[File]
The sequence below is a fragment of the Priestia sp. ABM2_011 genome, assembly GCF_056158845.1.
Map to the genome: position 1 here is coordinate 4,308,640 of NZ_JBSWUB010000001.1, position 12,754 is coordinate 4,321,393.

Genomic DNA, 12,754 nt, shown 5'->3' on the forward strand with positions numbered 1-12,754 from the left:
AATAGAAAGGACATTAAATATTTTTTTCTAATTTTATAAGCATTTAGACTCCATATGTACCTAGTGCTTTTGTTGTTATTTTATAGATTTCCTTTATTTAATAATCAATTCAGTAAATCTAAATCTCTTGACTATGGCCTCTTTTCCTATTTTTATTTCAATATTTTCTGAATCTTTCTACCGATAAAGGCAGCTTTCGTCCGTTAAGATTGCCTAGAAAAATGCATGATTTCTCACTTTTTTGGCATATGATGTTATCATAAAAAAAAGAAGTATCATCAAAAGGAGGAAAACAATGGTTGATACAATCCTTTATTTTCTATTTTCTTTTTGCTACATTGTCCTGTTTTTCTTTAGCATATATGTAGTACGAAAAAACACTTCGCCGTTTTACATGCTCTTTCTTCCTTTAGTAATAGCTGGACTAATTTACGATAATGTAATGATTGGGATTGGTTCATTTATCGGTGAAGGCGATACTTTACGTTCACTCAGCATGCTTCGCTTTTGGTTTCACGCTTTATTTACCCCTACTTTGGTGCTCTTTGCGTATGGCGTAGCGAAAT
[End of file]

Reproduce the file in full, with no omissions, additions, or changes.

The sequence below is a fragment of the Priestia sp. ABM2_011 genome, assembly GCF_056158845.1.
Map to the genome: position 1 here is coordinate 4,308,640 of NZ_JBSWUB010000001.1, position 12,754 is coordinate 4,321,393.

Genomic DNA, 12,754 nt, shown 5'->3' on the forward strand with positions numbered 1-12,754 from the left:
AATAGAAAGGACATTAAATATTTTTTTCTAATTTTATAAGCATTTAGACTCCATATGTACCTAGTGCTTTTGTTGTTATTTTATAGATTTCCTTTATTTAATAATCAATTCAGTAAATCTAAATCTCTTGACTATGGCCTCTTTTCCTATTTTTATTTCAATATTTTCTGAATCTTTCTACCGATAAAGGCAGCTTTCGTCCGTTAAGATTGCCTAGAAAAATGCATGATTTCTCACTTTTTTGGCATATGATGTTATCATAAAAAAAAGAAGTATCATCAAAAGGAGGAAAACAATGGTTGATACAATCCTTTATTTTCTATTTTCTTTTTGCTACATTGTCCTGTTTTTCTTTAGCATATATGTAGTACGAAAAAACACTTCGCCGTTTTACATGCTCTTTCTTCCTTTAGTAATAGCTGGACTAATTTACGATAATGTAATGATTGGGATTGGTTCATTTATCGGTGAAGGCGATACTTTACGTTCACTCAGCATGCTTCGCTTTTGGTTTCACGCTTTATTTACCCCTACTTTGGTGCTCTTTGCGTATGGCGTAGCGAAAT